Unfortunately (or not), the piece in which he said all this may itself have represented such an act of parting ways. In it, he also said this:
We are now having to start all over from scratch, with a brand new complaint, brand new motions to dismiss, and a brand new judge — all thanks to the original judge’s remarkable incompetence and careless management of her case. I’m an immigrant and I’m told that in America one shouldn’t criticize judges, but I’ve done so in England and Ireland, Canada and Australia, and I don’t really see why a third-rate judge should be any more immune from criticism than a third-rate plumber. At the risk of oversimplifying, I wonder if in a republic a society’s natural monarchical reverence doesn’t simply wind up getting transferred elsewhere — in this case to omniscient robed jurists. At any rate, it seems to me that a fear of offending judges is unbecoming in a free people. So screw that.
Meanwhile there was also a series of pieces, around the same time, which were on their surface about a very different subject, but, as Steyn said this week, “all of which fall broadly under the banner of free speech.” First (December 20th, 2013), Steyn wrote a great column, published on National Review Online as “The Age of Intolerance”. Sample:
Look, I’m an effete foreigner who likes show tunes. My Broadway book was on a list of “Twelve Books Every Gay Man Should Read.” Andrew Sullivan said my beard was hot. Leonard Bernstein stuck his tongue in my mouth (long story). But I’m not interested in living in a world where we have to tiptoe around on ever thinner eggshells. If it’s a choice between having celebrity chefs who admit to having used the N-word in 1977 (or 1965, or 1948, or whenever the hell it was) and reality-show duck-hunters who quote Corinthians and Alec Baldwin bawling out some worthless paparazzo who’s doorstepping his family with a “homophobic” slur, or having all of them banished from public life and thousands upon millions more too cowed and craven to speak lest the same fate befall them, I’ll take the former any day.
Along the way, he also repeated two now-“unsayable” jokes, including “How do you make a fruit cordial?” (Read the whole thing.)
The same day, one of National Review’s editors, Jason Lee Steorts, responded publicly with a not-so-great post in the Corner, beginning, ironically,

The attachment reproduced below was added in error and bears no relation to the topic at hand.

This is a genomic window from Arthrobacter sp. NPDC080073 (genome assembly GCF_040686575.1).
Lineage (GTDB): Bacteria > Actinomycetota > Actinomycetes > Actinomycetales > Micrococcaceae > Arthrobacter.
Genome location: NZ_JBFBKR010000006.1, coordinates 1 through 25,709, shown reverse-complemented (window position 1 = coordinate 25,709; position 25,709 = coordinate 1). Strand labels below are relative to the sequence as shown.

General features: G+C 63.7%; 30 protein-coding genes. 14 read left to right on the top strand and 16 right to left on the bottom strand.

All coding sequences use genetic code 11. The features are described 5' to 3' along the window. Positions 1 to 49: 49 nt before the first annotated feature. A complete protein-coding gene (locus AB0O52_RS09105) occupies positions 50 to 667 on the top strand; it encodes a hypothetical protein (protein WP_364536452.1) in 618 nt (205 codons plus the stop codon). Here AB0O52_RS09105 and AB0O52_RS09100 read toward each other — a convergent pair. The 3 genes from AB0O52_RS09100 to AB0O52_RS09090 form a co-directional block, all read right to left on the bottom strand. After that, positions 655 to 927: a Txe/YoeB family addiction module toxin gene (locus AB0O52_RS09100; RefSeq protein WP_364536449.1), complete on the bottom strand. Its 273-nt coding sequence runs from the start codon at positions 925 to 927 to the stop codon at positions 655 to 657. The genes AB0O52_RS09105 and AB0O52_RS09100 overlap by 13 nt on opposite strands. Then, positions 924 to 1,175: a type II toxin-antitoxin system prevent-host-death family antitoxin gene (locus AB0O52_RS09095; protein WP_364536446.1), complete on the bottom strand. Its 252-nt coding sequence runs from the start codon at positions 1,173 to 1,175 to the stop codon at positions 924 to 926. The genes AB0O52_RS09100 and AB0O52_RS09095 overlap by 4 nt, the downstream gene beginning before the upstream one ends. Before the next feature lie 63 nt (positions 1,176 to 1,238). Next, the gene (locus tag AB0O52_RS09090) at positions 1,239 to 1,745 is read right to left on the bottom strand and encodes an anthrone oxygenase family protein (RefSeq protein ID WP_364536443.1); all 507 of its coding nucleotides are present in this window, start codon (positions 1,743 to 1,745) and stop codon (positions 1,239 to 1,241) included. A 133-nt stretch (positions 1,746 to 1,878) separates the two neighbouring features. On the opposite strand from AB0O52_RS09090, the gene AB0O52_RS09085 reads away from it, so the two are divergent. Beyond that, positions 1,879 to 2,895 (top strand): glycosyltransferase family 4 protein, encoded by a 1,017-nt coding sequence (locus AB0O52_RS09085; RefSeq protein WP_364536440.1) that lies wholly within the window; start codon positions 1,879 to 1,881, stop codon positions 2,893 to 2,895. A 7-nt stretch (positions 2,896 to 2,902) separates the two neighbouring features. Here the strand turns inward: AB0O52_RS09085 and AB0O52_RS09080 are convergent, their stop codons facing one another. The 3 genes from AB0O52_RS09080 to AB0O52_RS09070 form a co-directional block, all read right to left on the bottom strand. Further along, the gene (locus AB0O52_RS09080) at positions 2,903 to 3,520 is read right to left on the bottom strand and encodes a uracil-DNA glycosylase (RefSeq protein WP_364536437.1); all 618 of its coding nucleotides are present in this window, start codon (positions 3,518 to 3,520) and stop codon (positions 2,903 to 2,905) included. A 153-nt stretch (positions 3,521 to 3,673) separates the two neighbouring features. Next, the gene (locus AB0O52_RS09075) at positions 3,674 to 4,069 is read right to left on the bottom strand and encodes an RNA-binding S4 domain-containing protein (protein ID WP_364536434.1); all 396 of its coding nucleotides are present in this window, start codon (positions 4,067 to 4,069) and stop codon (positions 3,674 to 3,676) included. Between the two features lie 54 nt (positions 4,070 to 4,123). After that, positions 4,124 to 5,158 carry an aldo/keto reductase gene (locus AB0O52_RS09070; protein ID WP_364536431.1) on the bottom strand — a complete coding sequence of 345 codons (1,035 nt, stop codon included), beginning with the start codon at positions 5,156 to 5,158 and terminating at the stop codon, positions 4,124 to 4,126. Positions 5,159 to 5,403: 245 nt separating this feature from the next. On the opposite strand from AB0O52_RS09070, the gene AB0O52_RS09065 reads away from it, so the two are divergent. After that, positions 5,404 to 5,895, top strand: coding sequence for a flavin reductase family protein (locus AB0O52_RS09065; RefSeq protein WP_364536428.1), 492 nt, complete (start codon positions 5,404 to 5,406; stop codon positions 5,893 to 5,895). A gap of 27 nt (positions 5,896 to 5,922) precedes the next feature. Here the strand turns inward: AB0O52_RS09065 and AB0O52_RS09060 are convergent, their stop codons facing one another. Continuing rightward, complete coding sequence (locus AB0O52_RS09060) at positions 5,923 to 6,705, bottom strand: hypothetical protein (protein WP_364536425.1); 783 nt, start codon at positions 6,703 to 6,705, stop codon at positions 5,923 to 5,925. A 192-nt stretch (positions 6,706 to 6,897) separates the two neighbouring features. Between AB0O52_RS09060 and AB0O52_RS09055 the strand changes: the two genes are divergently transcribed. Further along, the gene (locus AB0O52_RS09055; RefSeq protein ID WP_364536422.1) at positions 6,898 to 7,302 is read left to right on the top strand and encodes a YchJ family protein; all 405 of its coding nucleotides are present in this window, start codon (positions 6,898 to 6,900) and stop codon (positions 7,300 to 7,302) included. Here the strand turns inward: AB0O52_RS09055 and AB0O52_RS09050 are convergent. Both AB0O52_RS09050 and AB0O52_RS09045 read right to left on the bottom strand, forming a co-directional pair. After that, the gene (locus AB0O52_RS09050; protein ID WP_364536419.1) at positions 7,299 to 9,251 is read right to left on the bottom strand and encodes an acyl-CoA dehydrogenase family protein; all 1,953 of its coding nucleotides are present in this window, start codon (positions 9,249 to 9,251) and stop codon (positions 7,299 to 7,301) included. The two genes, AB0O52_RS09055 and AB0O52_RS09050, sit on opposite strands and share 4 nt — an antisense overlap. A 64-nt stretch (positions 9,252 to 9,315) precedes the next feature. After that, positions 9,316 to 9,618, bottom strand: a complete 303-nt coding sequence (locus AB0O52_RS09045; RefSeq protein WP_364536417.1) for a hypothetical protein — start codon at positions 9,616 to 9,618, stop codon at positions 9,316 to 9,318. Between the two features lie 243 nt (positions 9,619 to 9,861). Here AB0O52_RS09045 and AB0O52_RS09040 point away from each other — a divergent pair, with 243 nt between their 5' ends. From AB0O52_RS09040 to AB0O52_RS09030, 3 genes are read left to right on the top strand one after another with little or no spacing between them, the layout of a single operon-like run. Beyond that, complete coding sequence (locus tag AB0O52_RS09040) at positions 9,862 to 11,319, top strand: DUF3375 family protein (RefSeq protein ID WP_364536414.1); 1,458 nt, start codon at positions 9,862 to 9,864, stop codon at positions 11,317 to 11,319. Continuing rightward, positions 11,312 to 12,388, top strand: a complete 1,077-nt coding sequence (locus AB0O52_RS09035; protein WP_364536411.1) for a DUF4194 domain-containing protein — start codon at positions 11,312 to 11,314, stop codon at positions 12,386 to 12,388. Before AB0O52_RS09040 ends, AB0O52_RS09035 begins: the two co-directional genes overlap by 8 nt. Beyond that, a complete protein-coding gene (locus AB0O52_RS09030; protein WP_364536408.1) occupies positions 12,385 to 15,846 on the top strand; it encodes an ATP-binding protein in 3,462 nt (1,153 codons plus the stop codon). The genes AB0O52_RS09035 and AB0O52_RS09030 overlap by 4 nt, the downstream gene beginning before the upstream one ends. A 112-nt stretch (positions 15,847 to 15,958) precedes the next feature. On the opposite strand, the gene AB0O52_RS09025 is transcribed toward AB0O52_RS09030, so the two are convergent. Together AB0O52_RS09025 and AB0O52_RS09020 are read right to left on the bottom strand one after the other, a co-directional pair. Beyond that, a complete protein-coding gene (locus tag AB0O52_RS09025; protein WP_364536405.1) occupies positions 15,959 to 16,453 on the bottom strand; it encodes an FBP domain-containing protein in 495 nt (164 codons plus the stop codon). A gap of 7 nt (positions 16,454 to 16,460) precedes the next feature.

I admire Mark Steyn’s gallantry in defending freedom of speech and thought, but his weekend column is less than illuminating. It seems to have been 200 percent felt and half thought.
It went downhill from there.
It is a matter of some regret to me that my own editor at this publication does not regard this sort of thing as creepy and repellent rather than part of the vibrant tapestry of what he calls an “awakening to a greater civility”. I’m not inclined to euphemize intimidation and bullying as a lively exchange of ideas – “the use of speech to criticize other speech”, as Mr Steorts absurdly dignifies it. So do excuse me if I skip to the men’s room during his patronizing disquisition on the distinction between “state coercion” and “cultural coercion”. . . .
I am sorry my editor at NR does not grasp the stakes. Indeed, he seems inclined to “normalize” what GLAAD is doing. But, if he truly finds my “derogatory language” offensive, I’d rather he just indefinitely suspend me than twist himself into a soggy pretzel of ambivalent inertia trying to avoid the central point — that a society where lives are ruined over an aside because some identity-group don decides it must be so is ugly and profoundly illiberal.
Or, as Steyn put it in April 2014, “My final appearances at National Review Online were a spat with my editor, Jason Lee Steorts . . . .”
Curiously, Stubborn Things points out that NR’s publisher, Jack Fowler, commented on the Steyn-Steorts exchange, and offered a surprisingly strong defense of Steyn.
The Left does not distinguish about the field of battle, culture, or state. Its goal is . . . the goal. If the desire is to shut you up, Duck Dynasty Commander or Mark Steyn or NR, they will find a way. This isn’t some academic exercise — it is a fight. So we must deal with reality, and not build artificial constructs. . . .
And what will our state do? This Mann lawsuit may prove to be a First Amendment lark compared with battles to come. Who here doubts that in a few years we will be discussing the arrest of a Roman Catholic priest for his refusal to officiate at a gay marriage?
Stubborn Things asks, Then why does Steorts still work there, and Steyn doesn’t?
Update (February 1st, 2016): Big thanks to Mark Steyn for the link, and welcome to Steyn Online readers!
Update (February 2nd, 2016): While you’re here, also check out my exclusive amateur translation of this French-language interview with Mark Steyn about his cat Marvin. More on Steyn here. Mohammed drawings here.